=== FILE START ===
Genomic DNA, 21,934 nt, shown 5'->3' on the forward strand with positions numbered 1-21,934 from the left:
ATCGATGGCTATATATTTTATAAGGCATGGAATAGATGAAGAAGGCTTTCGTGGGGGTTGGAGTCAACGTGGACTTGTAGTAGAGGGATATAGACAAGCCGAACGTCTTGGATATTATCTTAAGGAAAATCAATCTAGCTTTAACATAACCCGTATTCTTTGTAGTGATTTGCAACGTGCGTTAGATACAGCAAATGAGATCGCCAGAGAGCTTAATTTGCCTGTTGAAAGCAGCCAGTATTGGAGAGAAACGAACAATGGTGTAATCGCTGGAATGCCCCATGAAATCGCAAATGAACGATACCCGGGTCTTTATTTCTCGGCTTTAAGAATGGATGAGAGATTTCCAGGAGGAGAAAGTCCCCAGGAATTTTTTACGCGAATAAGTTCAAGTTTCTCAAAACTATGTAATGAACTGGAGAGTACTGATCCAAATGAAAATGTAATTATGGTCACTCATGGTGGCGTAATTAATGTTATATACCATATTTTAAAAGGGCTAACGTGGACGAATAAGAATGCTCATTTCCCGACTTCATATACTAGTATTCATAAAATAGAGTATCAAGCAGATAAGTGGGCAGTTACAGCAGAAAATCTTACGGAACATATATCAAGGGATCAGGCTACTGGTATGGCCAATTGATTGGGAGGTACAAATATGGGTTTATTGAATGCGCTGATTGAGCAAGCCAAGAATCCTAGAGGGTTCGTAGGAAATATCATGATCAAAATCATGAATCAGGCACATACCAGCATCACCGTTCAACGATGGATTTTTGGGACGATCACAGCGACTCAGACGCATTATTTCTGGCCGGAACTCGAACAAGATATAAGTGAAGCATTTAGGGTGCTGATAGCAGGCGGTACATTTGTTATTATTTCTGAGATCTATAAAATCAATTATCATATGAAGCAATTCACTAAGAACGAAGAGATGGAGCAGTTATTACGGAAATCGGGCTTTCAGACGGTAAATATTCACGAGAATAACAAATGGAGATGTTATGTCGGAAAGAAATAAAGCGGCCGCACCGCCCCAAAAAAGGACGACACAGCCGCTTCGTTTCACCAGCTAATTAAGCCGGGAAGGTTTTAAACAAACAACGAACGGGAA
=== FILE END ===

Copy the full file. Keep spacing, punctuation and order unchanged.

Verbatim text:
Genomic DNA, 21,934 nt, shown 5'->3' on the forward strand with positions numbered 1-21,934 from the left:
ATCGATGGCTATATATTTTATAAGGCATGGAATAGATGAAGAAGGCTTTCGTGGGGGTTGGAGTCAACGTGGACTTGTAGTAGAGGGATATAGACAAGCCGAACGTCTTGGATATTATCTTAAGGAAAATCAATCTAGCTTTAACATAACCCGTATTCTTTGTAGTGATTTGCAACGTGCGTTAGATACAGCAAATGAGATCGCCAGAGAGCTTAATTTGCCTGTTGAAAGCAGCCAGTATTGGAGAGAAACGAACAATGGTGTAATCGCTGGAATGCCCCATGAAATCGCAAATGAACGATACCCGGGTCTTTATTTCTCGGCTTTAAGAATGGATGAGAGATTTCCAGGAGGAGAAAGTCCCCAGGAATTTTTTACGCGAATAAGTTCAAGTTTCTCAAAACTATGTAATGAACTGGAGAGTACTGATCCAAATGAAAATGTAATTATGGTCACTCATGGTGGCGTAATTAATGTTATATACCATATTTTAAAAGGGCTAACGTGGACGAATAAGAATGCTCATTTCCCGACTTCATATACTAGTATTCATAAAATAGAGTATCAAGCAGATAAGTGGGCAGTTACAGCAGAAAATCTTACGGAACATATATCAAGGGATCAGGCTACTGGTATGGCCAATTGATTGGGAGGTACAAATATGGGTTTATTGAATGCGCTGATTGAGCAAGCCAAGAATCCTAGAGGGTTCGTAGGAAATATCATGATCAAAATCATGAATCAGGCACATACCAGCATCACCGTTCAACGATGGATTTTTGGGACGATCACAGCGACTCAGACGCATTATTTCTGGCCGGAACTCGAACAAGATATAAGTGAAGCATTTAGGGTGCTGATAGCAGGCGGTACATTTGTTATTATTTCTGAGATCTATAAAATCAATTATCATATGAAGCAATTCACTAAGAACGAAGAGATGGAGCAGTTATTACGGAAATCGGGCTTTCAGACGGTAAATATTCACGAGAATAACAAATGGAGATGTTATGTCGGAAAGAAATAAAGCGGCCGCACCGCCCCAAAAAAGGACGACACAGCCGCTTCGTTTCACCAGCTAATTAAGCCGGGAAGGTTTTAAACAAACAACGAACGGGAA